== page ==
Sunday, December 26, 2010

Monkey on a typewriter

I got some sweets books for Christmas this year. One of those books is called "50 mathematical ideas you really need to know." It's really neat. Olivia has been sick today, so I stayed home from church with her and read a chapter on probability. It talked about the classic case of the monkey and the typewriter, saying that given enough time, a monkey could produce a work of Shakespeare by randomly hitting keys.

But how much time would he need?

Here's the short answer: a lot.

Here's the longer answer: let's say there are 30 keys on a typewriter (26 letters, a period, a comma, a question mark, and a space). Let's also assume that the monkey won't have to write an entire sonnet, but just the first three words of the famous soliloquy in Hamlet:


That's eight keys that the monkey will have to hit in the correct order (including the spaces). How do you calculate that probability? Well, the monkey has a 1 in 30 chance of hitting the "T", and an 1 in 30 chance of then hitting the "O", and so on. So you multiply them all together:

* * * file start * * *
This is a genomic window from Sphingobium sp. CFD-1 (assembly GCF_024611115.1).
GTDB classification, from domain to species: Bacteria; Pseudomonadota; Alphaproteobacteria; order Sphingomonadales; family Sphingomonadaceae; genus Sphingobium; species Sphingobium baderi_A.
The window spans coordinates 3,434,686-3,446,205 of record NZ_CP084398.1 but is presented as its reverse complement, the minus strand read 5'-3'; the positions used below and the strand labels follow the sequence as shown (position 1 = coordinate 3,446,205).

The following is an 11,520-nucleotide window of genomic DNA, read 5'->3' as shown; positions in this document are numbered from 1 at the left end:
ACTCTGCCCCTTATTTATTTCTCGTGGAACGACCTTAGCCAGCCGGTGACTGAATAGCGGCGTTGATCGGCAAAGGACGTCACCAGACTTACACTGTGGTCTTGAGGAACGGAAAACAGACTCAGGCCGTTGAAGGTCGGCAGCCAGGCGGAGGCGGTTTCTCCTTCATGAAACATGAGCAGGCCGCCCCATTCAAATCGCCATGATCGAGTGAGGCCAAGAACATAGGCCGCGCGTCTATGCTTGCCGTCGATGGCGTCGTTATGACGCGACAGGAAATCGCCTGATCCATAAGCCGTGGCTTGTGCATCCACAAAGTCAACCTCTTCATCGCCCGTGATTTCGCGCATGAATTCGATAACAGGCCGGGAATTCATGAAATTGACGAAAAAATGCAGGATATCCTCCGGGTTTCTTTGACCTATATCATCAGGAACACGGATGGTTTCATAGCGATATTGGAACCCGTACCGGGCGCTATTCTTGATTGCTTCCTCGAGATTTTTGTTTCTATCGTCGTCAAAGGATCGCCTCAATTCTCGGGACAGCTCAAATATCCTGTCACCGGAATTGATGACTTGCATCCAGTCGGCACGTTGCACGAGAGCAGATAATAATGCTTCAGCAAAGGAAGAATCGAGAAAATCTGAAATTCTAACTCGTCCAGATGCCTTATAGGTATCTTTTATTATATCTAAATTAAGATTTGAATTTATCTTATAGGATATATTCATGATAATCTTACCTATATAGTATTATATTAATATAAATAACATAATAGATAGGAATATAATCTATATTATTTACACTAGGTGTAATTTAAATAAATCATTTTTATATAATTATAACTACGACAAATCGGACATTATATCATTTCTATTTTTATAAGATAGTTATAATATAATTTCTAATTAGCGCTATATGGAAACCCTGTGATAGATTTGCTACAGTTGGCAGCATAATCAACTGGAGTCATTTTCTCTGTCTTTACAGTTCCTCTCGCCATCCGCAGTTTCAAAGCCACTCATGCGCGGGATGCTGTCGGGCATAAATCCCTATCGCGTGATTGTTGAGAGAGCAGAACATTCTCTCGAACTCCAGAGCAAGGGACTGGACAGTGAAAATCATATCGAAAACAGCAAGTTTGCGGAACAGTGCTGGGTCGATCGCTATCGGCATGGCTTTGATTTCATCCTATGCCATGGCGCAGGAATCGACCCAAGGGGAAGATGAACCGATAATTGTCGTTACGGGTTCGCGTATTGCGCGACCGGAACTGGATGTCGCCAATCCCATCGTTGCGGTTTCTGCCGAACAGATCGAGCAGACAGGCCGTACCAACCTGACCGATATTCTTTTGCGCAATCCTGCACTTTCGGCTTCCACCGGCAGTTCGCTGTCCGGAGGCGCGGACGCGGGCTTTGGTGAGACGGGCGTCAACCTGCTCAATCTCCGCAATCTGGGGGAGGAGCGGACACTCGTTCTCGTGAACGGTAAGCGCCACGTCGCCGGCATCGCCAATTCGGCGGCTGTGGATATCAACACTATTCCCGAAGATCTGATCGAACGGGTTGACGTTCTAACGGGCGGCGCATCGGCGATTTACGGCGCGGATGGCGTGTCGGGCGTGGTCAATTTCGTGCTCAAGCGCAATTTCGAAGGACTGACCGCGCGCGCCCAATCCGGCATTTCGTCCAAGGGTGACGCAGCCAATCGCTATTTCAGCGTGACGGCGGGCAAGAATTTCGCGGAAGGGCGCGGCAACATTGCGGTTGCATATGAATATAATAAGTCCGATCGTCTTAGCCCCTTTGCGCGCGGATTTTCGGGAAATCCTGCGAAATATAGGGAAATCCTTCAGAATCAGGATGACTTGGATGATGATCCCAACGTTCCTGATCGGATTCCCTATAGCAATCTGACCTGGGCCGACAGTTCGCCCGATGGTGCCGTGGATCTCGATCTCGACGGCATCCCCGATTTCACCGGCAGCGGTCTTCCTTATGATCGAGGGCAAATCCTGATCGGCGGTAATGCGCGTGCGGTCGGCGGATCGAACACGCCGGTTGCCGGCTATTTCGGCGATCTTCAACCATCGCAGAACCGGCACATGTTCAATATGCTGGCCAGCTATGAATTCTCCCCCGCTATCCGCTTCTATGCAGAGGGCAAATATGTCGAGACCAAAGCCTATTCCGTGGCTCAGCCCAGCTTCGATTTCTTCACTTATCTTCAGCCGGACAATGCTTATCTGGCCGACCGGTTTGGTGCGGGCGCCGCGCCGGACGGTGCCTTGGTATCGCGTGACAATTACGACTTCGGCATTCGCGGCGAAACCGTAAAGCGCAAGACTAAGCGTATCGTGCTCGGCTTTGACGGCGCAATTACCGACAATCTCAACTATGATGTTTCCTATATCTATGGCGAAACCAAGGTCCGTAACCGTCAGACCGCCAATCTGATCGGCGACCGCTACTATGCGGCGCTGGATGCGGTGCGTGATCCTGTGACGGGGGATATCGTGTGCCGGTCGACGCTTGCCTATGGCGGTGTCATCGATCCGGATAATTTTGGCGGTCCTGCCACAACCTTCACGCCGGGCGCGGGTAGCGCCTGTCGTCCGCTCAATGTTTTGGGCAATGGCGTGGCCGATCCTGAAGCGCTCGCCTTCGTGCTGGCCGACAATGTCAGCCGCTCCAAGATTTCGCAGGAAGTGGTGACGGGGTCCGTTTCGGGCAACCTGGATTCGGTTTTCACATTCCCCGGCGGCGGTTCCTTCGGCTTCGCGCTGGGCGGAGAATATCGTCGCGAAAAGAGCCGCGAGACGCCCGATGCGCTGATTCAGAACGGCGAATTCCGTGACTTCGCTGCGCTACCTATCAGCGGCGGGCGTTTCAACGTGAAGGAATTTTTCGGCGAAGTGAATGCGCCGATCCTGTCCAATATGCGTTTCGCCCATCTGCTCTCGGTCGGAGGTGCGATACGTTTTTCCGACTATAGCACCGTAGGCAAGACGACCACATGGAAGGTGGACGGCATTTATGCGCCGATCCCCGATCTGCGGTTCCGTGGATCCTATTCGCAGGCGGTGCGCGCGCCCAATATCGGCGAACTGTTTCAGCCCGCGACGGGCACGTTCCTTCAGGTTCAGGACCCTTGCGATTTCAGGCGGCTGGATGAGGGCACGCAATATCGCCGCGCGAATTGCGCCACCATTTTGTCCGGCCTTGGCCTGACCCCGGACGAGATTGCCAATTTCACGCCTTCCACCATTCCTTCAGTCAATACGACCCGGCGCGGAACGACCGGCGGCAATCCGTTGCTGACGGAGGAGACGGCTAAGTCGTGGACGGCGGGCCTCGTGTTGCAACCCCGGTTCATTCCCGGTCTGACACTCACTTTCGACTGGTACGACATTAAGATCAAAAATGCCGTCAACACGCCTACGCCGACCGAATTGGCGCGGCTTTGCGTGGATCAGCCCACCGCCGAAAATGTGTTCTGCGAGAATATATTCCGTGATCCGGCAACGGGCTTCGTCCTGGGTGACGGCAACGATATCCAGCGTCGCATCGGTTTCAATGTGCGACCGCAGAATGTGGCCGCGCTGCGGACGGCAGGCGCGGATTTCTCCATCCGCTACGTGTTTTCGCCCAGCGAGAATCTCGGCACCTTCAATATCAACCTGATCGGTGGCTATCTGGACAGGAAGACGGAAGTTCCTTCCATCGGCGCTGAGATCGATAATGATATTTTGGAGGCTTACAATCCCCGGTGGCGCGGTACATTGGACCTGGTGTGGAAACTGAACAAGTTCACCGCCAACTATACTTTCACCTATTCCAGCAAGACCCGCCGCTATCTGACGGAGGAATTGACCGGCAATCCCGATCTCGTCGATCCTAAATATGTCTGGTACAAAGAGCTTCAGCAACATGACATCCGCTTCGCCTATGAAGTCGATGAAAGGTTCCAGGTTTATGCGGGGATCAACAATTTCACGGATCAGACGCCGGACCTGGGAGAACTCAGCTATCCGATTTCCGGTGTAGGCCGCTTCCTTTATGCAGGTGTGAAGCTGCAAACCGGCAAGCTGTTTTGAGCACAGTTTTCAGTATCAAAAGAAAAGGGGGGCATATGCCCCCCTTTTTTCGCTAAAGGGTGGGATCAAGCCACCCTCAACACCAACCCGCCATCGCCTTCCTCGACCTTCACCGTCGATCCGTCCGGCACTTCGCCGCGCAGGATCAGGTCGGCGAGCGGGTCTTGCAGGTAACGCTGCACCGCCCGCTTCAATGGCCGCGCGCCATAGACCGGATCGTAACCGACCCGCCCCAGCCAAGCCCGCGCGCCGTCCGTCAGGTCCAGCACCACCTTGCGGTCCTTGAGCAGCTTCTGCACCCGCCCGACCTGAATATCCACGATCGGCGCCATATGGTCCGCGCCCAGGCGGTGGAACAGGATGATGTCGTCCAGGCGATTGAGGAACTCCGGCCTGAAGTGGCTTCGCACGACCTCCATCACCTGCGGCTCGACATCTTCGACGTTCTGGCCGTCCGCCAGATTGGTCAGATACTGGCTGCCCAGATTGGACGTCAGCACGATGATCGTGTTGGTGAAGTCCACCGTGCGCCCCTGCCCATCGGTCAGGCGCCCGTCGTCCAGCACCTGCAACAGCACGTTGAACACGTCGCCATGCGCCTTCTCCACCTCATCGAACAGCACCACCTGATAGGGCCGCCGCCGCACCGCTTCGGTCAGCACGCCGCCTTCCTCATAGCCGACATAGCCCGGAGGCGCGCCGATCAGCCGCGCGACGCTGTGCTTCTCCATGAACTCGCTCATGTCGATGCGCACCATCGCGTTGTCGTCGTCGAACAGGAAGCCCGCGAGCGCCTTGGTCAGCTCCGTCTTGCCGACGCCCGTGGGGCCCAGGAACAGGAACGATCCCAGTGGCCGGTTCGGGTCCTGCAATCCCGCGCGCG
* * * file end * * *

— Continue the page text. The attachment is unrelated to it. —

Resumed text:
30 x 30 x 30 x 30 x 30 x 30 x 30 x 30 = 6.561 x 10^11

Now, if you assume the monkey can hit one key per second, without taking any breaks for eating or sleeping, the monkey will have to type for about 20,000 years for there to be a "reasonable expectation" that it would have typed "TO BE OR." But if that ever happened, I think the monkey would be more famous for living that long.

1 comment:

Kathy Haynie said...

Have you ever heard Bill Cosby's routine about this? He says everyone would be so excited because the monkey would finally type the sentence...or so they thought...only to be disappointed in the end when the scientists realized that the monkey had typed,

"To be or not to be, that is the guzourntheit."

We quote the last part of that fairly often, referring to oddball situations as a guzourntheit.